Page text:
Making the video was eye-opening and brain-opening. It introduced us to concepts we’d never heard of – like machine learning and artificial neural networks – and ever since, we’ve been kind of fascinated by them. Machine learning, in particular, is a very active area of Computer Science research, with far-ranging applications beyond voice search – like machine translation, image recognition and description, and Google Voice transcription.
So... still curious to know more (and having just started this project) we found Google researchers Greg Corrado and Christopher Olah and ambushed them with our machine learning questions.
This video is our attempt to distill what we learned from talking with them, but if anything in it piques your curiosity, or you have other questions, you’re in luck! On Friday, September 25, at 1 PM PDT / 4 PM EST Greg and Chris will be doing an Ask Me Anything on Reddit (see the calendar here) to answer your deep learning questions.
Everyone who’s curious is welcome to join, ask questions, and hopefully gain a better understanding of the world of machine learning and deep neural networks. (And we’ll be hanging out with them, too...in case you have any questions about video making or dogs.) We hope to see you this Friday!
- Information sharing for more efficient network utilization and management
Andreas Terzis, Software Engineer
As Internet traffic has grown and changed, Google and other content and application providers have worked cooperatively with Internet service providers (ISPs) so that services can be delivered quickly, efficiently and cost-effectively. For example, rather than content having to traverse a long distance and many different networks to reach an Internet access provider’s network, a content provider might store (cache) the data close by and interconnect (‘peer’) directly with the access provider. Google has invested billions of dollars in the network and infrastructure necessary to bring our services as close to your Internet access provider’s front door as possible, for free – which both reduces ISPs’ costs and improves the user experience.
Content and application providers can also tune their services for congested and/or lower bandwidth environments. For instance, YouTube detects how smoothly a video is playing and adjusts the quality to account for temporary fluctuations in bandwidth or congestion. In the Google Video Quality Report, we transparently reveal the speeds YouTube is experiencing on different networks.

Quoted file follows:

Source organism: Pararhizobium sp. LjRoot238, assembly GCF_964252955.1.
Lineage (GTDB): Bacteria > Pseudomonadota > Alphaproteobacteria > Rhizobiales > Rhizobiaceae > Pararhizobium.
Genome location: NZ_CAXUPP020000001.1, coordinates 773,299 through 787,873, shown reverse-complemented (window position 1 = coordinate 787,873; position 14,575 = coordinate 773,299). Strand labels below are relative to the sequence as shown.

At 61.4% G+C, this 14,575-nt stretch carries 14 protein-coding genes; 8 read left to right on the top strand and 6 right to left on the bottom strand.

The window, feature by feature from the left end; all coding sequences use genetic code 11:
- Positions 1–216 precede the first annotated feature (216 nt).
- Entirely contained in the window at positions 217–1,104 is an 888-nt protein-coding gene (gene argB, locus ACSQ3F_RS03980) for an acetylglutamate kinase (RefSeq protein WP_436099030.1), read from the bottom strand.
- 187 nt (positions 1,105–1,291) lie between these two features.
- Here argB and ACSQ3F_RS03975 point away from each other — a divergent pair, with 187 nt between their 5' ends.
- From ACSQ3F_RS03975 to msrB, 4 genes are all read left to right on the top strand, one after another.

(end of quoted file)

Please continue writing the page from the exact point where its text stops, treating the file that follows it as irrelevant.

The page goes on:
As more of Internet traffic becomes encrypted, some network operators have expressed concern about the effect encryption might have on their ability to manage their networks. We don’t think there has to be a trade-off here – there are ways to do effective network management of encrypted traffic today, and, through further cooperation between content and application providers and ISPs, we believe this could be made easier while still respecting encryption.
To spur discussion and collaboration on this front, we recently submitted a paper to a workshop organized by the Internet Architecture Board outlining some ideas. We advocate for a model where ISPs selectively share network state to content and applications providers, enabling them to adapt to available network resources.
For example, we recently proposed to the Internet Engineering Task Force the concept of Throughput Guidance (TG), whereby mobile network operators could share information about the throughput of a radio downlink. Preliminary field tests in a production LTE network showed that TG reduces YouTube join latency, defined as the amount of time until the video starts playing, by 8% on average, rebuffering time by 20% on average, and rebuffer count by 2% on average. In addition to improving quality of experience for users, this mechanism improves the utilization of providers’ networks. Encryption of traffic would have no impact on the efficacy of this approach; it works equally well with encrypted and unencrypted traffic.
Throughput Guidance is one possible solution and many questions remain unanswered. It’s still relatively early days in our exploration of this and the other measures in our short paper, and we’re looking forward to getting feedback and collaborating with network operators and others.